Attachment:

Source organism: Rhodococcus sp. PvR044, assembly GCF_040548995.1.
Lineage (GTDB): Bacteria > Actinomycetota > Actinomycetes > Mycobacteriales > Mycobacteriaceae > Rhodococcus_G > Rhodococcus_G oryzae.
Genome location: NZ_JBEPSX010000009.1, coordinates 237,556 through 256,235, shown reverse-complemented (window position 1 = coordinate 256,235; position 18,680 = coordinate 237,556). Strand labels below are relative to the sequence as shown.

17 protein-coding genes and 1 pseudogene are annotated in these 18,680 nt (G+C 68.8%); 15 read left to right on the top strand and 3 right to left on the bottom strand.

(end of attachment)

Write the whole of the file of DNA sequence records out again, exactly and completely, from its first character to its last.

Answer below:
Source organism: Rhodococcus sp. PvR044, assembly GCF_040548995.1.
Lineage (GTDB): Bacteria > Actinomycetota > Actinomycetes > Mycobacteriales > Mycobacteriaceae > Rhodococcus_G > Rhodococcus_G oryzae.
Genome location: NZ_JBEPSX010000009.1, coordinates 237,556 through 256,235, shown reverse-complemented (window position 1 = coordinate 256,235; position 18,680 = coordinate 237,556). Strand labels below are relative to the sequence as shown.

17 protein-coding genes and 1 pseudogene are annotated in these 18,680 nt (G+C 68.8%); 15 read left to right on the top strand and 3 right to left on the bottom strand.